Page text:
Archive for September, 2008

This weekend I read the guys’ writing in preparation for going back up to Monroe on Wednesday. One man had given me two pieces of writing. The first is a collection of three prose pieces and two poems about arriving in prison for the first time. The second, a story he had written for his son about a young boy and his dog that save a queen bee from an evil bear (it’s adorable and I’ll try to get permission to post excerpts of it). I read the pieces about his experience in prison first. Then the story he had written for his son. Then the rest of the night I spent thinking about how one man can be so many things – a prisoner and a father are only two parts of this man. What other stories could he tell? What else has he seen? Experienced? Considered? He holds within himself both the ability to survive prison and the ability to love and care for his son. Multi-faceted. Complex. These are not words often associated with inmates, yet there it is, in the writing that I carry around with me each week, reminding me to always remember that each person I meet is more than I will ever be able to know about him.


Imagine how many stories are held at Monroe. The walls must vibrate with them.


Posted: September 24, 2008 in prison, general, teaching

My sister dropped off the most recent edition of Harper’s Magazine so I could read a hilarious exchange between Giles Coren, restaurant critic for the London Times Magazine, and his subeditors over their removal of an indefinite article in one of his articles. For those of you who are word snobs or editing snobs or simply like to see the two go at it I highly suggest reading it. In the same issue, however, I also read exerpts from Joshua Casteel’s collection, Letters from Abu Ghraib, which is a gathering of emails he sent while he worked as an interrogator at the infamous prison. In an email dated July 24 he writes about learning that the “results” of one of his interogations has netted “valuable information”. He writes about his method for getting the “information” from the detainee:

“That was a big boost of confidence [learning he had gotten valuable information], since the best thing I did was simply to respect him and talk to him as if I had not idea of his past crimes — which were unbelieavable — and, apparently, valuable information was gleaned. Listening goes so much further than speaking. Listening to the cues of a person who does not want to come right out and say something is not only what interrogation is about, it’s what being a decent human being is about. Listening to them tell their own stories is what I value, and now so do the ‘higher-ups.” I think this is God’s answer to prayer, a little bit of sense in this madness.” (Harper’s, October 2008, 23)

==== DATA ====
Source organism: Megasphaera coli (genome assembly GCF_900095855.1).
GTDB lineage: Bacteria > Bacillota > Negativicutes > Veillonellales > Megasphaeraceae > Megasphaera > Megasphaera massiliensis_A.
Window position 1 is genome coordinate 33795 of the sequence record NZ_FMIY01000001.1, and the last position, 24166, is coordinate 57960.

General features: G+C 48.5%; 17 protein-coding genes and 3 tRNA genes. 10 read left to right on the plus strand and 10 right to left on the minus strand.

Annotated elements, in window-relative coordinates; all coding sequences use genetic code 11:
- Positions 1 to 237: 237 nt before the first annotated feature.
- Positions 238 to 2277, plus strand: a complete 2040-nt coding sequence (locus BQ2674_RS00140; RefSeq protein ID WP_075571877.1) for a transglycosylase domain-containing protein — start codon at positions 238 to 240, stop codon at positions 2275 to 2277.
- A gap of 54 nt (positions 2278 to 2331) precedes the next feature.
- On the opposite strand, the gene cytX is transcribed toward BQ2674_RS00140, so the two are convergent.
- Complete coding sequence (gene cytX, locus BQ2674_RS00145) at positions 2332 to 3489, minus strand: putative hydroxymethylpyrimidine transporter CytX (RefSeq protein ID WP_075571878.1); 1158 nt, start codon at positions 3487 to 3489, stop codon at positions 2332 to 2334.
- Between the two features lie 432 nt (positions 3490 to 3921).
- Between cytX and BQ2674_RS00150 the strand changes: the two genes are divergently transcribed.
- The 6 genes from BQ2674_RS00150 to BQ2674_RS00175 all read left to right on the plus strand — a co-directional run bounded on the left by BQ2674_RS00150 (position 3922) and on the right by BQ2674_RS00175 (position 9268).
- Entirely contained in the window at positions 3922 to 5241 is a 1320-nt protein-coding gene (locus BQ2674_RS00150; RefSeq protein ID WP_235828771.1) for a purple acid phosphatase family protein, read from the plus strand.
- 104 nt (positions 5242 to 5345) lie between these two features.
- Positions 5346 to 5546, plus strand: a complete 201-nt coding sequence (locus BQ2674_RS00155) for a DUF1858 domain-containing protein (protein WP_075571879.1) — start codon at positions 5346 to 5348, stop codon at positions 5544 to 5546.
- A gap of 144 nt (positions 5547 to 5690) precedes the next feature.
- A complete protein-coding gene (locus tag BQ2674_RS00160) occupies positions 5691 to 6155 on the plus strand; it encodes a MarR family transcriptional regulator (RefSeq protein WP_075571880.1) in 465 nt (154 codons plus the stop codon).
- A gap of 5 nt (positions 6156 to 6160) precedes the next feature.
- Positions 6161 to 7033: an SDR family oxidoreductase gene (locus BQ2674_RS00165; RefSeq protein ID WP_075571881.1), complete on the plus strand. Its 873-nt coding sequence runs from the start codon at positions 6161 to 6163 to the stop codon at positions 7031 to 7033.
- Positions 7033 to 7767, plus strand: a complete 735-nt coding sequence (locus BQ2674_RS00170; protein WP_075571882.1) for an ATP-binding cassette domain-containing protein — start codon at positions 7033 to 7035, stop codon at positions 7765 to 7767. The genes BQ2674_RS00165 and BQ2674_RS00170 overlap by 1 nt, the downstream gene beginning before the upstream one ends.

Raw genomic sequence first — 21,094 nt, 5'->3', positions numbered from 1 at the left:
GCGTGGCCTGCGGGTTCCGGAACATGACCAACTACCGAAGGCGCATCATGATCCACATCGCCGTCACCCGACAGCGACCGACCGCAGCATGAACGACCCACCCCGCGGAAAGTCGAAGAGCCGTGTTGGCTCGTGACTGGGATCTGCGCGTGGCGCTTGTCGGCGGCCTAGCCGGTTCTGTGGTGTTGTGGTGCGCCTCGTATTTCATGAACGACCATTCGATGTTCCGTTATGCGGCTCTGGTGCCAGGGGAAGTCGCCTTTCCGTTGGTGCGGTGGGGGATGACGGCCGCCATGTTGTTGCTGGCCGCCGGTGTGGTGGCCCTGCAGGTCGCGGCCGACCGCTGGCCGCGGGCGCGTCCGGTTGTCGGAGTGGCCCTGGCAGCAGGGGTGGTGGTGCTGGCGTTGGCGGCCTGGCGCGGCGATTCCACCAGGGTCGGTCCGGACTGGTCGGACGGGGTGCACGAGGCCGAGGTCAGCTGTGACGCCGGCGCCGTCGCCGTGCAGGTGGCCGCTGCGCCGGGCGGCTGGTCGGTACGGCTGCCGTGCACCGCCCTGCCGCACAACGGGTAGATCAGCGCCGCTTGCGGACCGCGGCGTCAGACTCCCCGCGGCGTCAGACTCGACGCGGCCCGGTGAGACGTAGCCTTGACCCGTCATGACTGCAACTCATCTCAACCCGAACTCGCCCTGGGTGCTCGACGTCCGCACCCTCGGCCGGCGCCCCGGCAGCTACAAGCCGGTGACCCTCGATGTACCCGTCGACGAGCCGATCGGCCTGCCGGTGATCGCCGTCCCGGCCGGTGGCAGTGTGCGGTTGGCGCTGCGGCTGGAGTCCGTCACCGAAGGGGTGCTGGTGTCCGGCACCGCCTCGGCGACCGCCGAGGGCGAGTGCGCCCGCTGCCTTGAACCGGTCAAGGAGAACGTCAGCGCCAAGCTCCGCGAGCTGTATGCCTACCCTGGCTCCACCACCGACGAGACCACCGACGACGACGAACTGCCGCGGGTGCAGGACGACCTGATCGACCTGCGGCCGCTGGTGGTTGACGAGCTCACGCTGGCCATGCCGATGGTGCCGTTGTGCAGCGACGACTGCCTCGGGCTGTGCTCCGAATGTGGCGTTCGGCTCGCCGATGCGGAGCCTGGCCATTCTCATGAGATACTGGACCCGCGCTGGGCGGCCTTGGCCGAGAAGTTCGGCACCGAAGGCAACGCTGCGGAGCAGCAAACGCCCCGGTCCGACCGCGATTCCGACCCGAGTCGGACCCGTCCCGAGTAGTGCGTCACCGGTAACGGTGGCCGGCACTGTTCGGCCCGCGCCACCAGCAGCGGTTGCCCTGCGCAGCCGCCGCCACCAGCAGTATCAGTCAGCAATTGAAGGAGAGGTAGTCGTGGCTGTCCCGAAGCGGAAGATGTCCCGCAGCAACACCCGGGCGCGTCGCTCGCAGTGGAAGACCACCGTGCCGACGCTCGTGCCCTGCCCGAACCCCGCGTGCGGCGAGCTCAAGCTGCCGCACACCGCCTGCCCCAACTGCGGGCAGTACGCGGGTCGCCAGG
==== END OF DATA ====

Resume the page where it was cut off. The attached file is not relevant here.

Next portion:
Now, I certainly don’t claim that my work with the men at Monroe is the same as Casteel’s work with the men at Abu Ghraib. It is not my “job” to get the men at Monroe to tell me their story so I can obtain information that may or may not save thousands of lives elsewhere in the world. Yet, what Casteel writes about the power of listening to story still applies. As a volunteer it is sometimes easy to walk into some place like Monroe and assume you are going to have a lot to teach the people there, that they will want to listen to you. What Casteel reminds me is that sometimes, a truly gifted teacher, knows when to stay silent and let the student tell you what he knows. Indeed, my experiences thus far at Monroe, have taught me that I know far less than I ever thought I did.

And to listen is “what being a decent human being is about”. To be able to remain silent about yourself, thus giving space, unfilled space, to another to share his story, is perhaps a perfect definition of decency. Not to mention compassion and empathy.


Posted: September 20, 2008 in prison, general


Fall equinox is in only a few days. Already the late summer light is disappearing earlier, and despite the early September sunshine we have been blessed with here in the northwest (after a particularly dismal late August) the days are growing cooler, the leaves continue to turn and the first of the Christmas catalogs (!) have begun to arrive. Since our summer here was scarce to say the least, I am a bit more reluctant than usual to face the coming change of season. Yet, tonight I read a note I had scribbled during an evening at Monroe a few weeks ago – “there’s no air conditioning here” – and I am reminded that I know of a few men who must be terribly relieved to see the arrival of fall. Now I have to ask them if there is any heat in their cell in the dead of winter?

A week off

Posted: September 17, 2008 in prison, general, prisoner writing, teaching